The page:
In case you haven’t marked your calendar yet, the 2018 summer solstice, the official beginning of summer in the northern hemisphere, will be at 5:07 AM (Central Standard Time) on Thursday, June 21st. Which means, on the face of it, we shouldn’t have to crank down the AC for almost a month from now.
And in many sections of the northern hemisphere that is most certainly true.
But where I live, on the Texas Gulf coast, June 21st will seem less like the beginning of the season and more like midsummer. And unlike Mr. Shakespeare’s famous title, it will likely not be a dream, but more of a nightmare.
Throughout literary history authors and poets have paid sweet homage to this particular season. Shakespeare himself compared a beautiful lass, in one of his best sonnets, to summer’s day.
Believe me, where I live this wouldn’t be a compliment.
Hereabouts, where the temperature is expected to reach a hundred degrees in a few days and stay in that lofty neighborhood through September, we’re more inclined to relate to some writers’ more realistic descriptions of what we’re more used to.
Here, then, are a few painfully accurate word pictures from some fine wordsmiths.
“Hot weather opens the skull of a city,” Truman Capote wrote in Summer Crossing, “exposing its white brain, and its heart of nerves, which sizzle like the wires inside a lightbulb. And there exudes a sour extra-human smell that makes the very stone seem flesh-alive, webbed and pulsing.”
Then there’s this, from Perdido Street Station by China Miéville: “The summer stretched out the daylight as if on a rack. Each moment was drawn out until its anatomy collapsed. Time broke down. The day progressed in an endless sequence of dead moments.”
I’ve been stretched out on that rack myself.
“The morning heat,” Erik Tomblin wrote in Riverside Blues, “had already soaked through the walls, rising up from the floor like a ghost of summers past.”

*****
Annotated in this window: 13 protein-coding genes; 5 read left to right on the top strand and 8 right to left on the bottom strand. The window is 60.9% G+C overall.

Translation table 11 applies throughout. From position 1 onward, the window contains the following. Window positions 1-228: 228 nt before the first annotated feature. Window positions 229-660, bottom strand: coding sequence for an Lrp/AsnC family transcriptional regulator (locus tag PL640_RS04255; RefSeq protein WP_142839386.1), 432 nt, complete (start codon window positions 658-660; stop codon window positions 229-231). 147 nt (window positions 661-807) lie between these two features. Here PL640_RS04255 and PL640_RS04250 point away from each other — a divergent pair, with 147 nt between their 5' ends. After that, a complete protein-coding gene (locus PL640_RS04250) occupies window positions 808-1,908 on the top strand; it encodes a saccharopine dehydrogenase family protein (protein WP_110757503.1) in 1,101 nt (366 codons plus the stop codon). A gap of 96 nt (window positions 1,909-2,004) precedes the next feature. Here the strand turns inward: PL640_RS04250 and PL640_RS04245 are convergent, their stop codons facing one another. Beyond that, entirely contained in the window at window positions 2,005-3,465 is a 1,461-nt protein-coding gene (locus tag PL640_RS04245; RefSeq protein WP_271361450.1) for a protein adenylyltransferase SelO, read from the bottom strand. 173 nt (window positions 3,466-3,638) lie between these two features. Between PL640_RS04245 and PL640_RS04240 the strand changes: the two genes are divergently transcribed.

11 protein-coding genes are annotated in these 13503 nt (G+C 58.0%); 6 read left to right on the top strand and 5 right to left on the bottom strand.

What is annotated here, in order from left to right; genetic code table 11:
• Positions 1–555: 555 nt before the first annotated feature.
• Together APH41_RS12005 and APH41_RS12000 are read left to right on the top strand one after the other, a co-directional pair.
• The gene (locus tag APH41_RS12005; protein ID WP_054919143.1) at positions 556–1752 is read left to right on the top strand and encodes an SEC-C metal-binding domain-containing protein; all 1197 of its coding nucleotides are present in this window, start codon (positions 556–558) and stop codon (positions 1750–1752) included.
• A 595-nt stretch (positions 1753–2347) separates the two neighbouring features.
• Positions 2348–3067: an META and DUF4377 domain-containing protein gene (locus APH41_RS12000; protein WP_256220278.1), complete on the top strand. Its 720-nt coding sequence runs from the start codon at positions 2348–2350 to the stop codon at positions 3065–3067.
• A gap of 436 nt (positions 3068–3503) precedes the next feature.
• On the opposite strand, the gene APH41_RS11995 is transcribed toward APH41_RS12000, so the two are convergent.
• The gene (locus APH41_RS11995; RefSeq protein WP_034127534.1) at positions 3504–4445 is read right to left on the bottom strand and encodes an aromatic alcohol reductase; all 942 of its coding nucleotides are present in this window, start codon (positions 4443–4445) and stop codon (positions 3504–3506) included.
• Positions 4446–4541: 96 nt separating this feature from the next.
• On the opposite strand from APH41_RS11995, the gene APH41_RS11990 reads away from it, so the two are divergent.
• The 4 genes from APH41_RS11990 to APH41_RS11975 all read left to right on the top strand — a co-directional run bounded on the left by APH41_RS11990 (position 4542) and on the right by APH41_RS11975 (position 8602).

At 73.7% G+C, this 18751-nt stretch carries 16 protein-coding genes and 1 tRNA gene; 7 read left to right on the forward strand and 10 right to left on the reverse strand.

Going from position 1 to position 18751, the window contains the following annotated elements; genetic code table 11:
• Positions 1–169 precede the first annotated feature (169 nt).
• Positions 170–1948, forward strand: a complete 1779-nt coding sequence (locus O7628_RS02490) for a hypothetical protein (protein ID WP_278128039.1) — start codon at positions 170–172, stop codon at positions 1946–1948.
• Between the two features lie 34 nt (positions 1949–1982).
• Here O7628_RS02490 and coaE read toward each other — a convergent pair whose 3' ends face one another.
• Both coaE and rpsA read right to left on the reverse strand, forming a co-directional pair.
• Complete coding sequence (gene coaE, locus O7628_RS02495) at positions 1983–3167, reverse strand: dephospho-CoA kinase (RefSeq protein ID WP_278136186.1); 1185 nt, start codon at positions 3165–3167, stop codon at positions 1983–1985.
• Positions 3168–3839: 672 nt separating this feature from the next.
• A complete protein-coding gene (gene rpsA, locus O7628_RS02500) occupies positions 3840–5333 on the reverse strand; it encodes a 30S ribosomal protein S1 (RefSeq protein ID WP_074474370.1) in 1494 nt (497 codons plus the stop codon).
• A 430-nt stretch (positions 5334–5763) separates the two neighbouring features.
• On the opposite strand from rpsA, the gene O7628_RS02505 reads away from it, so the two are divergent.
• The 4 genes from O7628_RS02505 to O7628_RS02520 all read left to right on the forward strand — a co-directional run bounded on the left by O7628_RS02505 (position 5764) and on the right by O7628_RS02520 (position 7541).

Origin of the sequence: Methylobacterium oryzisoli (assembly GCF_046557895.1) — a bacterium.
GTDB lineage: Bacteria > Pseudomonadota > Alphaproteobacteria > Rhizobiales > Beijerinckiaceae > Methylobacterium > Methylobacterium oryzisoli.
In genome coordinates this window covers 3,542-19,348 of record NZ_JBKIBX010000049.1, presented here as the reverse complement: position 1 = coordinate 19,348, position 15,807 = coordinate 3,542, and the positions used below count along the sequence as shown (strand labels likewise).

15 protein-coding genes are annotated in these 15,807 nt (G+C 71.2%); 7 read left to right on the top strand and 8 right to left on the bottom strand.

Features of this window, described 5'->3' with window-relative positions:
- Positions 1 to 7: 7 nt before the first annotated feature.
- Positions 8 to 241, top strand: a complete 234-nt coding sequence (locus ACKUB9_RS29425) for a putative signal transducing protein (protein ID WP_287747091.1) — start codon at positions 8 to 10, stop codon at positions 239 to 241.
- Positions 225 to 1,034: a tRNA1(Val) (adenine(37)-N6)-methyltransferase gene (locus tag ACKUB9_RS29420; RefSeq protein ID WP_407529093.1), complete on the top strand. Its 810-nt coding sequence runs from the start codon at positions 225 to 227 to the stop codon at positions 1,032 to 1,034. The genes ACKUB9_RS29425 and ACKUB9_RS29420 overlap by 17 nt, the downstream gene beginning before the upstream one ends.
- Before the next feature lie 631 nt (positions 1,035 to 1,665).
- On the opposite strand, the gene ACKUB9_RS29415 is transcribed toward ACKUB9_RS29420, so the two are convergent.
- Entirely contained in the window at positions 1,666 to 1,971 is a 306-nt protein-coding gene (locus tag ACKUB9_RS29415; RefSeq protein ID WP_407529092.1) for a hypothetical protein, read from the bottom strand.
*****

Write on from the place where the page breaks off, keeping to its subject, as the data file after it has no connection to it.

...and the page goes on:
Been there, too.
Here’s my absolute favorite, from the opening pages of To Kill a Mockingbird by Miss Harper Lee, who was a childhood friend and neighbor of Truman Capote in the same little southern town before they were both elevated to literary royalty. “Maycomb was an old town,” Miss Lee wrote, perfectly describing a town and a southern summer, “but it was a tired old town when I first knew it. In rainy weather the streets turned to red slop; grass grew on the sidewalks, the courthouse sagged in the square. Somehow, it was hotter then: a black dog suffered on a summer’s day; bony mules hitched to Hoover carts flicked flies in the sweltering shade of the live oaks on the square. Men’s stiff collars wilted by nine in the morning. Ladies bathed before noon, after their three-o’clock naps, and by nightfall were like soft teacakes with frostings of sweat and sweet talcum.”
Down here we might as well face the fact that we are in for a long hot summer, like the ones so aptly described by those wordsmiths. One remedy will be to stock up on some good books and find a cool place to read them.
Of course, that’s my suggestion for a remedy to most of life’s problems.
If you have a suggestion or two for summer reading, how about sharing them here.